SINGAPORE – Singapore has to build its reliability as a node in the global supply chain, while also keeping an eye on the resilience of its own internal supply networks, said Senior Minister of State for Trade and Industry Chee Hong Tat on Thursday (July 2).
He told a conference on national and job security that companies and workers also have to prepare for the future. The virtual event was organised by Human Capital (Singapore), which trains and develops people managers to carry out best practices in human resources.
This is especially so since the coronavirus pandemic has affected many businesses and employees around the world.
“The global economy is experiencing both a supply and demand shock. Supply chains have been disrupted, as countries imposed lockdowns and export bans. Even as countries are gradually reopening their economies, travel restrictions remain,” Mr Chee said.
“To enhance supply chain resilience, some countries may respond by home-shoring certain production and restricting exports – especially for essentials, such as food and medical items – while others will strengthen their interdependence with other economies. As a small and open economy, Singapore’s response cannot be the former. We must continue to look outward and find our relevance in the new world.”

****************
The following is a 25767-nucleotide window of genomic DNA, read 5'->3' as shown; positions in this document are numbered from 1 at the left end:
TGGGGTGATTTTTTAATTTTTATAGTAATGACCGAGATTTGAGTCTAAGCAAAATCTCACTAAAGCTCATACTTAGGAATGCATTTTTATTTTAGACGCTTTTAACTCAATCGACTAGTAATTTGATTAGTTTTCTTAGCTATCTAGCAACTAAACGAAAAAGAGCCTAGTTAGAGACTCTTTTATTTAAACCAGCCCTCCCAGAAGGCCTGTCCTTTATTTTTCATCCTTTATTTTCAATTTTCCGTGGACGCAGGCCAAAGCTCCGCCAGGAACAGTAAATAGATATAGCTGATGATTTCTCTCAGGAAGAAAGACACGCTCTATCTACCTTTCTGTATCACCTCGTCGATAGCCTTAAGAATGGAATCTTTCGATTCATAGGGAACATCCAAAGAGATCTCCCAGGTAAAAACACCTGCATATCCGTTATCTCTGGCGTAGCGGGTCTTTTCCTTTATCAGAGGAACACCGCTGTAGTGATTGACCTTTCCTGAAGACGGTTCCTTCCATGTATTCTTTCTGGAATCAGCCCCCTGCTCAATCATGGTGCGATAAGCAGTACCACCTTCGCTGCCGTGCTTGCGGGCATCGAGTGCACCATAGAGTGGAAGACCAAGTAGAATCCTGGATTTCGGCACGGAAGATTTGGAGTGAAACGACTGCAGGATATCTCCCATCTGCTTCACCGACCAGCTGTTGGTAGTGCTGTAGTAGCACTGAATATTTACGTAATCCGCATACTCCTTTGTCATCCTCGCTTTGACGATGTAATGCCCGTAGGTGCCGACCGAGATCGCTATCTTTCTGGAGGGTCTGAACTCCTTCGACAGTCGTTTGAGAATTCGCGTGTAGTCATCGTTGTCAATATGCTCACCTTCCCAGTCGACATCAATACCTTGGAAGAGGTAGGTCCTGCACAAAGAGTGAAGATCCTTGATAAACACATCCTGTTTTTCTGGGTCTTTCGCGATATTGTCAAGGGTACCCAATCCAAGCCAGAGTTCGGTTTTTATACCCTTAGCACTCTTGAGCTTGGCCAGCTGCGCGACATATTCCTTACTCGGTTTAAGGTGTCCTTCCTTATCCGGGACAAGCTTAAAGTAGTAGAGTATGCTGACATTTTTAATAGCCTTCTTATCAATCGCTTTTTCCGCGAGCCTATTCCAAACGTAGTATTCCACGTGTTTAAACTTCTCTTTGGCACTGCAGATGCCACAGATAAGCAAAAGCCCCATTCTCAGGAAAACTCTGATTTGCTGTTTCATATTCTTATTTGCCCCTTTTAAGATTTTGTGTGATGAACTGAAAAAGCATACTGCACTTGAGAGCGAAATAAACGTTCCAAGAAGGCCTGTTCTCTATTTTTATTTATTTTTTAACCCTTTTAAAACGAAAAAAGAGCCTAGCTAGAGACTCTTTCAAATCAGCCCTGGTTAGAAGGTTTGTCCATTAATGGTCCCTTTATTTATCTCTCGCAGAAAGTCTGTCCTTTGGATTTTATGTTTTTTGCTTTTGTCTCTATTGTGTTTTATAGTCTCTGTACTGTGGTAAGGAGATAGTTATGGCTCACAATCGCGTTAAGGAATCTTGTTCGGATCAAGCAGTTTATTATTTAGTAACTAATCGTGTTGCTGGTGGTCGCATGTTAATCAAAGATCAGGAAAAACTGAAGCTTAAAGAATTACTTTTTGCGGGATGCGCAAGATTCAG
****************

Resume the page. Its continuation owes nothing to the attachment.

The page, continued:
He added that Singapore is keeping its ports and production lines open to ensure that trade flows unimpeded, which shows that it is reliant in times of crisis.
“While many countries have closed their borders, Singapore has worked hard to maintain our connectivity and openness to the world. This is a critical element in upholding our reputation as a trusted hub and responsible stakeholder in the international community,” he said.
He brought up the example of mask manufacturer Medicom, which is headquartered in Montreal. It announced in June that it would locate its new surgical mask manufacturing facility here.
Mr Chee said: “These investments will create a diversity of good jobs in research, product development, manufacturing and commercial functions.”
But internally, Singapore also needs to constantly review its sources for essential items, he added.
For instance, it is establishing new networks and diversifying supply sources and markets in food to ensure long-term food security.
“We have diversified our food imports to source from over 170 countries and there is potential for us to deepen our engagements further,” he said.
“I am also heartened to see businesses adapting to disruptions by actively exploring new markets. Thanks to their efforts, consumers now have a wider variety of products to choose from, such as eggs from Poland and the Republic of Korea, and shrimps from Saudi Arabia.”
Singapore is also working on building local capabilities, such as in urban farming and agri-food technology, he added.
But ultimately, workers and companies have to prepare for changes in the global supply chain by taking advantage of opportunities in the digital economy.
Businesses can go overseas through e-commerce platforms, for instance. Workers can also upskill themselves through continual training.
“We must continue to help our businesses and workers build stronger capabilities, so that our economy and supply chains can adapt well and emerge stronger in the new normal,” he said.
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